Posted on 05/08/2014

I was asked to write a letter about the events of August 24, 2006. Unless you have lived such a day, time is irrelevant, and memory is mixed with what you are later told your actions where, along with what you think you did, and what you wish you had done. From my youth in boy scouting “Be Prepared” has echoed in my ears, I decided many years ago to do everything I could to try and live that motto. So this is my letter:

“To every man, there comes in his lifetime that special moment when he is tapped on the shoulder and offered the chance to do a very special thing, unique and fitted to his talents. What a tragedy if that moment finds him unprepared and unqualified for the work that would be his finest hour." -Sir Winston Churchill 1942

August 24, 2006 started as any Thursday, but it would prove to be my finest hour. By the grace of God and all my experiences, many from scouting, I was able to perform a high standard of CPR and keep a young man alive until paramedics arrived. By chance, I had my pager on “scan all” instead of the Company 7 frequency, where I am a volunteer firefighter and EMT. At around 11:20 am my pager went off with a call for “Unknown Medical” at the Parks and Recreation building next door. I expected it would be for a sprained ankle or bloody nose, since the P&R is busy all summer with sporting events for youth out of school.

Knowing that it may be awhile before the ambulance and paramedic unit could come from the other side of town, I decided to take a walk over to see if I could assist. The company I work for, Z-Medica, respects the need for emergency response and allows me to respond to calls. When I was on the way there, an updated call came in, stating that it was an unconscious teenager on the basketball court and so I decided to take the first aid kit in my car (Be Prepared) with me as I now started to hurry because teenagers don’t go unconscious unless something bad happens!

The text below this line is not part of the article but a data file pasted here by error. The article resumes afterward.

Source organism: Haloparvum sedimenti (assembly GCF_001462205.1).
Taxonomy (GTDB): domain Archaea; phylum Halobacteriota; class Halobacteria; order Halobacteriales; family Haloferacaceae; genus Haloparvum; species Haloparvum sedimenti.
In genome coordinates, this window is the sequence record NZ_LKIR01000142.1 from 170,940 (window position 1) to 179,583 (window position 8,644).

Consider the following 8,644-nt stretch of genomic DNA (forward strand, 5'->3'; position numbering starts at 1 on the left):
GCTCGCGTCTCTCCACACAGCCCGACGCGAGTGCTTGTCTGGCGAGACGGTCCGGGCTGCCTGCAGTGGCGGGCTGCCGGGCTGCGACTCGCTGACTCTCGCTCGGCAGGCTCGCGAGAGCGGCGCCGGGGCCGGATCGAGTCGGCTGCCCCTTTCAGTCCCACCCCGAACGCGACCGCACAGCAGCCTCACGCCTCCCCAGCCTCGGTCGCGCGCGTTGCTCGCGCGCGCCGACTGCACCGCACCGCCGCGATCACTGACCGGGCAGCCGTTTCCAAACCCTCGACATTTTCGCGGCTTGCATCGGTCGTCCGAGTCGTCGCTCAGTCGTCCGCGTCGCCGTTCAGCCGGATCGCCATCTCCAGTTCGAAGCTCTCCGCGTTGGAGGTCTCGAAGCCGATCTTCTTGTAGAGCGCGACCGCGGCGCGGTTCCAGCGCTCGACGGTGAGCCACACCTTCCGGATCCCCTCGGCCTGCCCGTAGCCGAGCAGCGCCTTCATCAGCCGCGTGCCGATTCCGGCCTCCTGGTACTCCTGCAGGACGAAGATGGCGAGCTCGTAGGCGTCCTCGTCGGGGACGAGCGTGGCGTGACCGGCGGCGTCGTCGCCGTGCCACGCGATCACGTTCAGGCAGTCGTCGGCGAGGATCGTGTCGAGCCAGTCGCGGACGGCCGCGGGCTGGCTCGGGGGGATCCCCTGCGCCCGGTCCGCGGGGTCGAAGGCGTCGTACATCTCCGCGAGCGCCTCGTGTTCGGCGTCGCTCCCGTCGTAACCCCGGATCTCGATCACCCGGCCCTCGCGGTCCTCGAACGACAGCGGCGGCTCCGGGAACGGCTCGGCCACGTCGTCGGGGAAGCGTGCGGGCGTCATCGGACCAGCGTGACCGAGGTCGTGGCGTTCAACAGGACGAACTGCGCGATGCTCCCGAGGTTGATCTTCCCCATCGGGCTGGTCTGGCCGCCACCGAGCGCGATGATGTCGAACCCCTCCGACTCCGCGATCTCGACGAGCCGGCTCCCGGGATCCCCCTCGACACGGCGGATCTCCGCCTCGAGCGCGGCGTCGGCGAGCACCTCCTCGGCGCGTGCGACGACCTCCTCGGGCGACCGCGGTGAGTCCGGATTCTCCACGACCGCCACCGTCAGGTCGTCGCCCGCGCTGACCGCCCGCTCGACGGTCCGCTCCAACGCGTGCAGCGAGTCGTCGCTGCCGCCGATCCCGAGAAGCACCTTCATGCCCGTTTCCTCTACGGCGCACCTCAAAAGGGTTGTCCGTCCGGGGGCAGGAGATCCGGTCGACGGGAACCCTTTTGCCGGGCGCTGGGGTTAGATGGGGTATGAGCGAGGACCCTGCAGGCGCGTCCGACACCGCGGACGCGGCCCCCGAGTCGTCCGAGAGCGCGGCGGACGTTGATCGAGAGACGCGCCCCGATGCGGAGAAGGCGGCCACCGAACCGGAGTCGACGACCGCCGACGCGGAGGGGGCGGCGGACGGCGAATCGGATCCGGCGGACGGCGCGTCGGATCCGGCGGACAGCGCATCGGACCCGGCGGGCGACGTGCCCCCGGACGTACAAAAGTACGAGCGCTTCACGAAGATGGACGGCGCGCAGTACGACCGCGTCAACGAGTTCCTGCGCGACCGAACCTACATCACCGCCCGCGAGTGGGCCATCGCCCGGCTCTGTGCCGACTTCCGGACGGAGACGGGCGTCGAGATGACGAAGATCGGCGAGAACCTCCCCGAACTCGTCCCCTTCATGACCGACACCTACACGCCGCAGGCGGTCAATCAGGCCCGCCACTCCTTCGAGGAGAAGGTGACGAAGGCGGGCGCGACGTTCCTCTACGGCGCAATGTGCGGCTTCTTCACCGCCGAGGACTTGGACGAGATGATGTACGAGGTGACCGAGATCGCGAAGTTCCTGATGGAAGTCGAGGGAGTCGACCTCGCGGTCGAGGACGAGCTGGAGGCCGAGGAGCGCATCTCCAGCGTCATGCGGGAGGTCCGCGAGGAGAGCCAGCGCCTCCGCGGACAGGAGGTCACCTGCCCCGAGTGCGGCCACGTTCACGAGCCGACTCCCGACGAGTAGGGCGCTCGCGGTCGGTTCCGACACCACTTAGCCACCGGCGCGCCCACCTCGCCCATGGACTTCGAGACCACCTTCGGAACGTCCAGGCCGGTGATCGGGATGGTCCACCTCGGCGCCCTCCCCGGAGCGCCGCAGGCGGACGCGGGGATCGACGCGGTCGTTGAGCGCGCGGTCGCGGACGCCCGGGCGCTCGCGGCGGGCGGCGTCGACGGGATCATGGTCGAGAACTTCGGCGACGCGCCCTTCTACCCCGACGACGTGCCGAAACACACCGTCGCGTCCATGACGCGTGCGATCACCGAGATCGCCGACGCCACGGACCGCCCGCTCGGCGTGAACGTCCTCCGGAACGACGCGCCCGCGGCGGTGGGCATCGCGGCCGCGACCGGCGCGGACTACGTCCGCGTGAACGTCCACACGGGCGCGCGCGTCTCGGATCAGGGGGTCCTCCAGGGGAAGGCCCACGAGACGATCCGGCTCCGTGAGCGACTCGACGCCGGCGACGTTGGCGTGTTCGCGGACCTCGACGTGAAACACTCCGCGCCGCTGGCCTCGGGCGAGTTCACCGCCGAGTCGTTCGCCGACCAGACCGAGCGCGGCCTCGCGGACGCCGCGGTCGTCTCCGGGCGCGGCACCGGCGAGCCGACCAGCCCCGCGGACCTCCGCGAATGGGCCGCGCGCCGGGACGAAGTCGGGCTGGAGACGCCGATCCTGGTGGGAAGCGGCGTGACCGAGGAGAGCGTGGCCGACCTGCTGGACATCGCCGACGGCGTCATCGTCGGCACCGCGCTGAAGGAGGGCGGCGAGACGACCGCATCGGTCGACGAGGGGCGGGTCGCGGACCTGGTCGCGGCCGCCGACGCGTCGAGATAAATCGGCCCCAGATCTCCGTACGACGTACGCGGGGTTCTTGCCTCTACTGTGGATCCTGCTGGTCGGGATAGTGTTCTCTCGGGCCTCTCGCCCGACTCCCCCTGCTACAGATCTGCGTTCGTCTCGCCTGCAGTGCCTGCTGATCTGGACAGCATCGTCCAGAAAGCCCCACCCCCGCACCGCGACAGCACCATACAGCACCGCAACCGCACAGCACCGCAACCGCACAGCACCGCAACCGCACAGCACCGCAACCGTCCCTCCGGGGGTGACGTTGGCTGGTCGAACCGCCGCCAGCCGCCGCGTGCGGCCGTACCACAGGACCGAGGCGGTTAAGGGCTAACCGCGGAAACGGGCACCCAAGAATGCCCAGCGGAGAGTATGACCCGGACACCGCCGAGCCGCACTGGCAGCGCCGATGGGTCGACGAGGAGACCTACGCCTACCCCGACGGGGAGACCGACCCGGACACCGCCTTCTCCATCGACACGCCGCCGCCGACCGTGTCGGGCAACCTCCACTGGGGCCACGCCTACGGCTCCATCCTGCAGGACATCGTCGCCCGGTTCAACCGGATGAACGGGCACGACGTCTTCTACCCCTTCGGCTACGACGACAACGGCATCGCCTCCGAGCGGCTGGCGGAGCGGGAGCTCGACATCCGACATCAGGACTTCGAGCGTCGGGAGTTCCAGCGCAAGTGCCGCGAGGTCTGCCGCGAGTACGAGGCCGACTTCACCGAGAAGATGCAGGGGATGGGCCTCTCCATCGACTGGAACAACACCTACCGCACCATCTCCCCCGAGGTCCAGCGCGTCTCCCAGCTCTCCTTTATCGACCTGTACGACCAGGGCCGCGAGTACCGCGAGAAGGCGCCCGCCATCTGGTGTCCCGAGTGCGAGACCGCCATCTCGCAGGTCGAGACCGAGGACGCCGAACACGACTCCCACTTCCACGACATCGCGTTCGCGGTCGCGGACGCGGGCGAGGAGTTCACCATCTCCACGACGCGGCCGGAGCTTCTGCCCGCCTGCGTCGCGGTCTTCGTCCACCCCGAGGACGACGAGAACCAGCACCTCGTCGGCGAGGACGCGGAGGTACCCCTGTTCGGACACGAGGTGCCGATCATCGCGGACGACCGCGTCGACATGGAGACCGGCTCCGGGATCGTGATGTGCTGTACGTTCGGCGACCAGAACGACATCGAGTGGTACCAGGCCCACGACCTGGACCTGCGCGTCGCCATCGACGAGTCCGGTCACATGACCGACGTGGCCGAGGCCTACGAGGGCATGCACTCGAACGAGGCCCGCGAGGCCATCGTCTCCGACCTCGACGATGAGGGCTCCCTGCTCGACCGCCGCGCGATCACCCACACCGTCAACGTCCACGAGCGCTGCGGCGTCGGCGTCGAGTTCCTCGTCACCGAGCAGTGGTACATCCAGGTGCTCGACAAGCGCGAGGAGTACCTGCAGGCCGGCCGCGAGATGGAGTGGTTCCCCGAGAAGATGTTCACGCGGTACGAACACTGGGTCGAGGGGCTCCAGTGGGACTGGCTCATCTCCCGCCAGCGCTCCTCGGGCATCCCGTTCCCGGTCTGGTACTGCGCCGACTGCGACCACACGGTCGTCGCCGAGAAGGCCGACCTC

I knocked on the back door entrance to the basketball court, and when it opened, I was surprised to see a young man on the floor with several people standing over him, along with one person holding his legs up in the air. When I asked what was the problem was, they said that he had passed out and was breathing irregularly. He was slightly blue and gasping (agonal breathing or what people have called the last gasp).

My many years of training by the American Heart Association went into action and I went into automatic mode. I was able to assess the young man’s condition. I asked a bystander to inform 911 and the medical units that we had a cardiac arrest, that I was performing CPR, and to come to the back door. I believe I also told someone else to make sure the door was open and to ensure they knew where to come in. For the last five years, I have carried on my belt a holder with gloves and a CPR mask given to me by a fellow Boy Scout leader from Troop 28 and a Meriden firefighter. (Be Prepared.)

I had just completed the AHA train the trainer 2005 standards that changed CPR to 2 breaths and 30 compressions. (Be Prepared.) I was able to do this for three cycles until the now alerted medics arrived. Fortune that day sent four full paramedics with all the tools and training to perform the next link in the chain.